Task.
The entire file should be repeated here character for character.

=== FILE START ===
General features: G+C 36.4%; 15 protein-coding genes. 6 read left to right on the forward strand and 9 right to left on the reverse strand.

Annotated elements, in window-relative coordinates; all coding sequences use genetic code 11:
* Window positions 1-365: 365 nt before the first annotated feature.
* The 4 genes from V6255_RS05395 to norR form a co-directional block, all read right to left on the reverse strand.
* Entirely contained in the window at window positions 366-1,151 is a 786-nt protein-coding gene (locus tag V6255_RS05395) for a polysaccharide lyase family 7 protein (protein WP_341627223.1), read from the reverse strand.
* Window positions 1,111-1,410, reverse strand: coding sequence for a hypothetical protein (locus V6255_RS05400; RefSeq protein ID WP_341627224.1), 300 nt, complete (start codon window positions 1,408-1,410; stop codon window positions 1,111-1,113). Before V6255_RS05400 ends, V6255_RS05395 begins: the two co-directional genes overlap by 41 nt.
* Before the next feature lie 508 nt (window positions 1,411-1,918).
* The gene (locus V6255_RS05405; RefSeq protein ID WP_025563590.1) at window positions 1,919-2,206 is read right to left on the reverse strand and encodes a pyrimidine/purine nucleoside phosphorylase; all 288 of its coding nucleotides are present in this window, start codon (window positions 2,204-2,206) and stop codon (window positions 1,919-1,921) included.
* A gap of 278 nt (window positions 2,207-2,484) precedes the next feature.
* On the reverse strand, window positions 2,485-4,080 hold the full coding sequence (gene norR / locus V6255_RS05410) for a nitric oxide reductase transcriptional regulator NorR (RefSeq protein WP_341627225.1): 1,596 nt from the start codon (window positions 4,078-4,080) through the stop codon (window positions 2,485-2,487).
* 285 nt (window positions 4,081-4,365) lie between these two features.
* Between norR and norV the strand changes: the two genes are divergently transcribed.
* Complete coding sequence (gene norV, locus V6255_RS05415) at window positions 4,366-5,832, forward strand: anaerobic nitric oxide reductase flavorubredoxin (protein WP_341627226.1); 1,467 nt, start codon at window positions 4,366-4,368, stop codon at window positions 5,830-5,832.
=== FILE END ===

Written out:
General features: G+C 36.4%; 15 protein-coding genes. 6 read left to right on the forward strand and 9 right to left on the reverse strand.

Annotated elements, in window-relative coordinates; all coding sequences use genetic code 11:
* Window positions 1-365: 365 nt before the first annotated feature.
* The 4 genes from V6255_RS05395 to norR form a co-directional block, all read right to left on the reverse strand.
* Entirely contained in the window at window positions 366-1,151 is a 786-nt protein-coding gene (locus tag V6255_RS05395) for a polysaccharide lyase family 7 protein (protein WP_341627223.1), read from the reverse strand.
* Window positions 1,111-1,410, reverse strand: coding sequence for a hypothetical protein (locus V6255_RS05400; RefSeq protein ID WP_341627224.1), 300 nt, complete (start codon window positions 1,408-1,410; stop codon window positions 1,111-1,113). Before V6255_RS05400 ends, V6255_RS05395 begins: the two co-directional genes overlap by 41 nt.
* Before the next feature lie 508 nt (window positions 1,411-1,918).
* The gene (locus V6255_RS05405; RefSeq protein ID WP_025563590.1) at window positions 1,919-2,206 is read right to left on the reverse strand and encodes a pyrimidine/purine nucleoside phosphorylase; all 288 of its coding nucleotides are present in this window, start codon (window positions 2,204-2,206) and stop codon (window positions 1,919-1,921) included.
* A gap of 278 nt (window positions 2,207-2,484) precedes the next feature.
* On the reverse strand, window positions 2,485-4,080 hold the full coding sequence (gene norR / locus V6255_RS05410) for a nitric oxide reductase transcriptional regulator NorR (RefSeq protein WP_341627225.1): 1,596 nt from the start codon (window positions 4,078-4,080) through the stop codon (window positions 2,485-2,487).
* 285 nt (window positions 4,081-4,365) lie between these two features.
* Between norR and norV the strand changes: the two genes are divergently transcribed.
* Complete coding sequence (gene norV, locus V6255_RS05415) at window positions 4,366-5,832, forward strand: anaerobic nitric oxide reductase flavorubredoxin (protein WP_341627226.1); 1,467 nt, start codon at window positions 4,366-4,368, stop codon at window positions 5,830-5,832.